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Canadian Journal of Public Health

, Volume 108, Issue 5–6, pp e503–e509 | Cite as

Socio-economic inequalities in exposure to industrial air pollution emissions in Quebec public schools

  • Emmanuelle BatisseEmail author
  • Sophie Goudreau
  • Jill Baumgartner
  • Audrey Smargiassi
Quantitative Research
  • 3 Downloads

Abstract

OBJECTIVES: We aimed to assess the relationships between deprivation at Quebec public schools, their proximity to polluting industries, and their exposure to industrial air emission sources including ambient fine particulate matter (PM2.5), sulphur dioxide (SO2) and nitrogen dioxide (NO2).

METHODS: We obtained four indicators of school deprivation using data from the 2006 Canadian census called the low-income threshold indicator, the neighbourhood SES indicator, and the social and material deprivation indicators of Pampalon. Using proximity spatial tools, we constructed three buffers of 2.5, 5 and 7.5 km around each school and summed up total emissions of PM2.5, SO2 and NO2 for each school. Industrial air emissions were estimated using data from the 2006 Canadian National Pollutant Release Inventory. The Pearson correlations and LOESS regressions and natural log-transformed industrial air emissions were evaluated for Quebec public schools within the three buffers.

RESULTS: Of the 2189 public schools in Quebec, 608 (27.8%), 1108 (50.6%) and 1384 (63.2%) schools were located near at least one industry emitting one or more pollutants of interest in buffers of 2.5 km, 5 km and 7.5 km of schools respectively. Weak positive Pearson correlations (r) were found between log-transformed tons of industrial emissions of PM2.5, SO2 and NO2 and both the social deprivation (r = {0.23; 0.33}) and low-income threshold (r = {0.17; 0.29}) indicators in a buffer of 2.5 km. However, we found negative associations between emissions and the neighbourhood SES (r = {0.06; 0.16}) and material deprivation (r = {−0.04; 0.08}) indicators.

CONCLUSION: Our study suggests that schools in Quebec with higher rates of socio-economic deprivation among their students may be more likely to be exposed to higher emissions of industrial air pollutants.

Key words

Air pollution child industry school social class 

Résumé

OBJECTIFS: L’objectif de cette étude était d’explorer la relation entre le niveau de défavorisation des écoles publiques québécoises, leur proximité aux sources industrielles et leur exposition aux émissions industrielles de particules fines (PM2.5), de dioxyde de soufre (S02) et d’oxydes d’azote (NOx).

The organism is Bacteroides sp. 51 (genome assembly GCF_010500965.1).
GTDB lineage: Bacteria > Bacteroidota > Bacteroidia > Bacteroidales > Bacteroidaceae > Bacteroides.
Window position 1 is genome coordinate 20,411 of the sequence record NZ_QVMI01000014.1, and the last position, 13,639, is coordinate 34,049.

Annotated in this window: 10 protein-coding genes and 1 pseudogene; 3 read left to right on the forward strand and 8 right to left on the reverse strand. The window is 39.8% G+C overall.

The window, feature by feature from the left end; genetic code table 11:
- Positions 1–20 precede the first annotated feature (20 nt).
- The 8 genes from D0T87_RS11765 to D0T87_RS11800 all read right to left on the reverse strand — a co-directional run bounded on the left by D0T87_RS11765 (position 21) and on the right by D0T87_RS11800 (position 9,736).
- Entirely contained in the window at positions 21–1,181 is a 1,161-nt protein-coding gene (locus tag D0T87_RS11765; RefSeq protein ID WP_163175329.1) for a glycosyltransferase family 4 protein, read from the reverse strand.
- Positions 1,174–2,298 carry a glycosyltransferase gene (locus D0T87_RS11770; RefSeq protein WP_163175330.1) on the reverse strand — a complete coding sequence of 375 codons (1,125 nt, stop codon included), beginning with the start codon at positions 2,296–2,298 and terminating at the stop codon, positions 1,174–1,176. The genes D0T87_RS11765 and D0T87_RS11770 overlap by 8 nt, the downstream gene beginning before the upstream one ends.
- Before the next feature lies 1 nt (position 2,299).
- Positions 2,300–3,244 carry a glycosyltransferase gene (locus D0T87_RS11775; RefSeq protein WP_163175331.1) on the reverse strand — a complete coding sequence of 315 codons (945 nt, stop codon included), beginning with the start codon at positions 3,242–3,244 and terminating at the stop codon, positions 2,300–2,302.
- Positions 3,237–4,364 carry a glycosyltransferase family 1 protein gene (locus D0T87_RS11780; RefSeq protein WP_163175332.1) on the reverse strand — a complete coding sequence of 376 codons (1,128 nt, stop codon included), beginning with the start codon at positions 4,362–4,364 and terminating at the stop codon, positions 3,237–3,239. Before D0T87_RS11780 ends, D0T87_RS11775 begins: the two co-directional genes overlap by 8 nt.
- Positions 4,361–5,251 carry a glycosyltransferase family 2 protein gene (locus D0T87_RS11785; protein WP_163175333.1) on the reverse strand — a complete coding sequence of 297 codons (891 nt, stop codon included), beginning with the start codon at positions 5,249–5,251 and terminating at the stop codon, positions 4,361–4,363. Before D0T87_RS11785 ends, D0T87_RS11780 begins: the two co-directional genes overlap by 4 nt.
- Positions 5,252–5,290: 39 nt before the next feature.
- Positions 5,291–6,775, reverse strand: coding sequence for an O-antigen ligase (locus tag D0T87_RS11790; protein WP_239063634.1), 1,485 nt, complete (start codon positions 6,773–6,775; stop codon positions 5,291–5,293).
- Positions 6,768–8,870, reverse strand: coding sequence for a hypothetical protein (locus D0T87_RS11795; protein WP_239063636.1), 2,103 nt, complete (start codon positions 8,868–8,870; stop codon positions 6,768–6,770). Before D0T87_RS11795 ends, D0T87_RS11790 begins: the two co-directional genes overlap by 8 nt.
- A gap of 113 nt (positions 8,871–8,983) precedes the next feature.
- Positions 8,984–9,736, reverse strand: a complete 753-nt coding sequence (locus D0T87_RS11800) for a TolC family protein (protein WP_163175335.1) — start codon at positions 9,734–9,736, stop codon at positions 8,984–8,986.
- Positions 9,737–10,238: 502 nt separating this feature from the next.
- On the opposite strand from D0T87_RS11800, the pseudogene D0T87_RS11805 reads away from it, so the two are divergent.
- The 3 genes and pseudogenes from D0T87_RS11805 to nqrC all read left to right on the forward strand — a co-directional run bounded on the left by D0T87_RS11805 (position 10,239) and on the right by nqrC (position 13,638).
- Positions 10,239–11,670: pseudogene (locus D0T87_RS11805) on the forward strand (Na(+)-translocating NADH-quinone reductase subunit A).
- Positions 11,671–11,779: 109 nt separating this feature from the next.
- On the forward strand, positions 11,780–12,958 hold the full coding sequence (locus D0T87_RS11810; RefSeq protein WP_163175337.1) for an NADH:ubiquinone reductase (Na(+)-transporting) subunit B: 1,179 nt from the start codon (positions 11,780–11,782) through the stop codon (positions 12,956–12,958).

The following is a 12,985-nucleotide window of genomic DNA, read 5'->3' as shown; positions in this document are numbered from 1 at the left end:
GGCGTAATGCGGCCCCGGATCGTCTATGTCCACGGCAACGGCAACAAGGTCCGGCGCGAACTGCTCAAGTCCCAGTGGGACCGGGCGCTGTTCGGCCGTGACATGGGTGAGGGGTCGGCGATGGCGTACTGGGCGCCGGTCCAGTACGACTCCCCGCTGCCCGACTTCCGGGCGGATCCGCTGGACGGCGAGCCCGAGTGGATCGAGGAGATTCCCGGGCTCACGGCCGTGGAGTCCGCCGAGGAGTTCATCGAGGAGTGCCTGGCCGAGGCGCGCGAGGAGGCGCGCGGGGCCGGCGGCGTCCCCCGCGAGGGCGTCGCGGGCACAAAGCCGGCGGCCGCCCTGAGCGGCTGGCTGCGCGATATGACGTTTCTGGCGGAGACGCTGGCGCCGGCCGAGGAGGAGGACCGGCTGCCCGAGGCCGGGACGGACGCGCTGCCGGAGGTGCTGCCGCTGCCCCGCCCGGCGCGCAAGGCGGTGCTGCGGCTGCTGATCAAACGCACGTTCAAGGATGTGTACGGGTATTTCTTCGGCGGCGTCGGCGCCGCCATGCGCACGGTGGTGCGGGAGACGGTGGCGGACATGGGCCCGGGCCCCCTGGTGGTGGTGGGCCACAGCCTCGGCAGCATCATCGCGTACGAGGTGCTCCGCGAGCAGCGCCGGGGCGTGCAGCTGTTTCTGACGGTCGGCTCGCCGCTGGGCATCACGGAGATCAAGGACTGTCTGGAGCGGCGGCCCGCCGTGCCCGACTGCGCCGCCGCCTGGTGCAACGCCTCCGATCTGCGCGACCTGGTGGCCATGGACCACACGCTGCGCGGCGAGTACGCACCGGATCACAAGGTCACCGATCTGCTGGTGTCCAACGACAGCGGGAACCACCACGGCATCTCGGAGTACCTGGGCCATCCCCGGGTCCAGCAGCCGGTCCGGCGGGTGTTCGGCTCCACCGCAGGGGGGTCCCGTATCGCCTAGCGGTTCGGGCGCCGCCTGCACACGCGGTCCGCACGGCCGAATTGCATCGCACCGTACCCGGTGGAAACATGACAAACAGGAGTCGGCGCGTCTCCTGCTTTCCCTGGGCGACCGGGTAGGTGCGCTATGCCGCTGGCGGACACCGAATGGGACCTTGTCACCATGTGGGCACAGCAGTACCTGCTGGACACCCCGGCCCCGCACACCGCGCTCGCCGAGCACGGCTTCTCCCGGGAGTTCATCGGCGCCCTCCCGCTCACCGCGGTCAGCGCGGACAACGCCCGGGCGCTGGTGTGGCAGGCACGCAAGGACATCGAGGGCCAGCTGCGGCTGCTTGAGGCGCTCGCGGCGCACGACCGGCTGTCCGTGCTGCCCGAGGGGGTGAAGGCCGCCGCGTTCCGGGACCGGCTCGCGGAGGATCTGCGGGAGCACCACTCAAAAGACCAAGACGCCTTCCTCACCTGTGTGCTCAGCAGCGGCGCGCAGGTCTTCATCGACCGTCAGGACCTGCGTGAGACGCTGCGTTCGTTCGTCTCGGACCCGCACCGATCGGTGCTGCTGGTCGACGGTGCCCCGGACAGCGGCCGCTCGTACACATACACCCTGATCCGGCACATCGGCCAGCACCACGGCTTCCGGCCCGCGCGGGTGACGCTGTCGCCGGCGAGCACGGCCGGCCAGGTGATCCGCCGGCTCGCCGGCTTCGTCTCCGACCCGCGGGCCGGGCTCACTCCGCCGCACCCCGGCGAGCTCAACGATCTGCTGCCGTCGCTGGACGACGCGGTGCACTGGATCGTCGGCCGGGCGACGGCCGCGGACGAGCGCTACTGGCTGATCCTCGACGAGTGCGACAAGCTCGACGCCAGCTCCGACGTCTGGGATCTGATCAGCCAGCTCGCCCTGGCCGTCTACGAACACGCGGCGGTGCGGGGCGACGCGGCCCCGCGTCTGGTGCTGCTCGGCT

MÉTHODES: L’indice de faible revenu (SFR), l’indice de milieu socio-économique (IMSE) et les indices de défavorisation sociale et matérielle de Pampalon, basés sur le recensement de 2006, ont été utilisés. Des cercles de rayons de 2,5 km, 5 km et 7,5 km ont été construits autour des écoles. En utilisant l’Inventaire national de rejets de polluants, les émissions industrielles de PM2.5, SO2 et NO2 de l’année 2006 ont été sommées dans chaque rayon. Les relations entre les émissions industrielles log-transformées et la défavorisation ont été évaluées pour les écoles en utilisant des corrélations de Pearson et des régressions LOESS.

RÉSULTATS: Des 2189 écoles incluses dans cette étude, 608 (27,8 %), 1108 (50,6 %) et 1 384 (63,2 %) étaient localisées à proximité d’au moins une industrie émettrice d’un ou plusieurs polluants d’intérêt dans un rayon de 2,5 km, 5 km et 7,5 km autour des écoles, respectivement. Des corrélations de Pearson (r) positives ont été notées entre les tonnes d’émissions industrielles log-transformées de PM2.5, SO2 et NO2 et l’indice de défavorisation sociale de Pampalon (r = {0,23; 0,33}) et le SFR (r = {0,17; 0,29}) dans un rayon de 2.5 km. Cependant des corrélations contre-intuitives ont été observées avec l’IMSE (r = {0,06; 0,16}) et l’indice de défavorisation matérielle de Pampalon (r = {−0,04; 0,08}).

CONCLUSION: Cette étude suggère que les écoles québécoises plus défavorisées pourraient être davantage exposées aux émissions industrielles de polluants de l’air que les autres.

Mots clés

école enfant industrie statut socio-économique pollution de l’air 

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Copyright information

© The Canadian Public Health Association 2017

Authors and Affiliations

  • Emmanuelle Batisse
    • 1
    Email author
  • Sophie Goudreau
    • 2
  • Jill Baumgartner
    • 3
    • 4
  • Audrey Smargiassi
    • 1
    • 5
  1. 1.Department of Environmental and Occupational Health, School of Public HealthUniversity of MontrealMontrealCanada
  2. 2.Environnement urbain et saines habitudes de vieDirection régionale de santé publique du CIUSSS du Centre-Sud-de-MontréalMontréalCanada
  3. 3.Institute for Health and Social PolicyMcCill UniversityMontrealCanada
  4. 4.Department of Epidemiology, Biostatistics and Occupational HealthMcCill UniversityMontrealCanada
  5. 5.Université de Montréal Public Health Research InstituteMontrealCanada

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